The Way to Rainy Mountain Paperback – Sep 1 1976
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"Mr. Momaday retells the Kiowa myths that he learned from his grandmother, speculates on the actual history they may symbolize, and describes, with infectious nostalgia, the Indian life he knew as a child. There are distinctive illustrations by the author's father, Al Momaday. The whole book is most attractive; beautifully written, full of gentleness and dignity."
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Kiowa Indian myth, history, and personal reminiscences.See all Product Description
Top Customer Reviews
Rainy Mountain, a "single knoll [that] rises out of the plain in Oklahoma," is an old landmark for the Kiowa people. It is a land of bitter cold, searing heat, summer drought, and "great green and yellow grasshoppers." It is a land of loneliness, where the Kiowa were drawn after a long journey from the northwest through many types of lands.
The Way to Rainy Mountain is about the journey-in myth, in drawings by Momaday's father Al, in reminiscences, and in historical snippets. All reveal aspects of Kiowa culture, life, philosophy, outlook, spirituality, and sense of self-the beauty and the desolation, how the introduction of the horse revolutionized Kiowa life, the story of Tai-me, and the richness of the word and the past. It is a literal journey as well; Momaday, in Yellowstone, writes, "The Kiowas reckoned their stature by the distance they could see, and they were bent and blind in the wilderness."
This is a small gem of a book, beautifully written, illustrated, and designed. It has moments of insight, beauty, and sadness, as the ending of the Sun Dance, telling as the sun is at the heart of the Kiowa's soul-a soul that survives in every word and drawing of The Way to Rainy Mountain.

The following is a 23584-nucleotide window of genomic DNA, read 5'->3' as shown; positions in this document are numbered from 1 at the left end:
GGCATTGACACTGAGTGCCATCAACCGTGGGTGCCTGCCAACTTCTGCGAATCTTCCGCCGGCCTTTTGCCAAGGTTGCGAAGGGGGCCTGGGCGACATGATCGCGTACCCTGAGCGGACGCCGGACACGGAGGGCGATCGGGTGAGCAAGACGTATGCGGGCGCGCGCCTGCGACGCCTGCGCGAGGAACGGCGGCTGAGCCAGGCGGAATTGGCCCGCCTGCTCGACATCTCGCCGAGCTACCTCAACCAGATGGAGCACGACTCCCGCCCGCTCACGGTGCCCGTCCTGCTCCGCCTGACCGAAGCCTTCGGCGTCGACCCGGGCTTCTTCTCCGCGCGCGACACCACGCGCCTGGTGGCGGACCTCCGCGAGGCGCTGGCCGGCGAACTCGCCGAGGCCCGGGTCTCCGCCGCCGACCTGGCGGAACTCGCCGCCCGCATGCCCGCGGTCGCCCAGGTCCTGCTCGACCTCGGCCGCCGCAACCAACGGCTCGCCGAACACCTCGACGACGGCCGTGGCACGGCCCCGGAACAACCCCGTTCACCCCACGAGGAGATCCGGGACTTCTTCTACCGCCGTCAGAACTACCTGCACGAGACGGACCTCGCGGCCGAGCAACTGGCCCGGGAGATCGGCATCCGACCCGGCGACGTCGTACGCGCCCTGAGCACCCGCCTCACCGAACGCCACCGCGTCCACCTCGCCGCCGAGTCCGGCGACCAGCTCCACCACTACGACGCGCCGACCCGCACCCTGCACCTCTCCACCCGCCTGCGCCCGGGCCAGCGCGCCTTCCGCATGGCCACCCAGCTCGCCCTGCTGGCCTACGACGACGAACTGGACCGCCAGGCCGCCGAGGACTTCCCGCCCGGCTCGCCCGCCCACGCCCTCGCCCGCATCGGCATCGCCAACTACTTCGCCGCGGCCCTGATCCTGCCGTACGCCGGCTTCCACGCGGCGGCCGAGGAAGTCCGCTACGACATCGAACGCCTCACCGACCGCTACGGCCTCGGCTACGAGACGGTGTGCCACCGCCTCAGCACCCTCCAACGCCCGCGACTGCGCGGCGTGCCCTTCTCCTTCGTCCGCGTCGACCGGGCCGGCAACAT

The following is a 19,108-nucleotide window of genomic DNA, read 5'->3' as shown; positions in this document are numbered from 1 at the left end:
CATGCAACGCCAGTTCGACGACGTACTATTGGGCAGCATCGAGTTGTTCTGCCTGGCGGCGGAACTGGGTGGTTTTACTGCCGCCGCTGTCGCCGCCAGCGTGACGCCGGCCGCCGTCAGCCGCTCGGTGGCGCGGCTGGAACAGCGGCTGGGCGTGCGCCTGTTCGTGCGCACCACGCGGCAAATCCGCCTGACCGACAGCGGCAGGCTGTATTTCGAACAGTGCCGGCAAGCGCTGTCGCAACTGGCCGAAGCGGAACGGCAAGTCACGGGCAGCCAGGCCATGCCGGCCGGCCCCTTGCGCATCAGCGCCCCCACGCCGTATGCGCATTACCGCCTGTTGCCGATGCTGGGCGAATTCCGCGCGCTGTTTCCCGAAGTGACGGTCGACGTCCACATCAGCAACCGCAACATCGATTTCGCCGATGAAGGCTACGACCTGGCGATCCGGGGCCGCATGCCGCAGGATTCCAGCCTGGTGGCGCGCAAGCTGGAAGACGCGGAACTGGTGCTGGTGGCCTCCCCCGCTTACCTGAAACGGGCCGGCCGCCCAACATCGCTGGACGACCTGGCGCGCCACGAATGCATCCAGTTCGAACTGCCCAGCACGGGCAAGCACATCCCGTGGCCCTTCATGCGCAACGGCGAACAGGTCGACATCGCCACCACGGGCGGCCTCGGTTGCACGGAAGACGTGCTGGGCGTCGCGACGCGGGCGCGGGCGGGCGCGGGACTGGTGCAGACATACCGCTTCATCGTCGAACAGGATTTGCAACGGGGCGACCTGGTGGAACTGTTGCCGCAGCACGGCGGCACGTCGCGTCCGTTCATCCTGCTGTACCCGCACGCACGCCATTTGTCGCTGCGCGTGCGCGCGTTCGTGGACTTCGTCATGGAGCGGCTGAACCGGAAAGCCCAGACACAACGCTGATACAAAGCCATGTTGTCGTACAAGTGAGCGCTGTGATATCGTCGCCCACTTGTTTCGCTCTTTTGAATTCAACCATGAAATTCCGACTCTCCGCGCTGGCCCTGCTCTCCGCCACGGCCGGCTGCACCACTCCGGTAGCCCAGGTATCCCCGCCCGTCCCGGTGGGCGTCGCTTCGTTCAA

Diane L. Schirf, 3 March 2002.
Most recent customer reviews
Momaday spins together pieces of Kiowa myth and image interweaved with tales he heard as a boy. Poetic, tragic, unforgettable.Published on May 27 2000 by Craig Chalquist, PhD, author of TERRAPSYCHOLOGY and DEEP CALIFORNIA
"the way to rainy mountain," look for momaday's use of imagery to make incidents and details come alivePublished on May 6 2000 by Marie Lou
Momaday's narrative comprises an elegy for Kiowa culture, drawn from his memories of his grandmother and other family members and from their memories of a culture now lost. Read morePublished on Feb. 25 2000 by J. Hale
Simply, I read it back in 1995 for a course at Santa Barbara City College, and continue to reach for it to get new ideas and perspectives. Read morePublished on March 7 1999
I enjoyed the book. I especially like the way Momaday wrote the book as if it had been written by three people. Read morePublished on Dec 14 1997 by email@example.com
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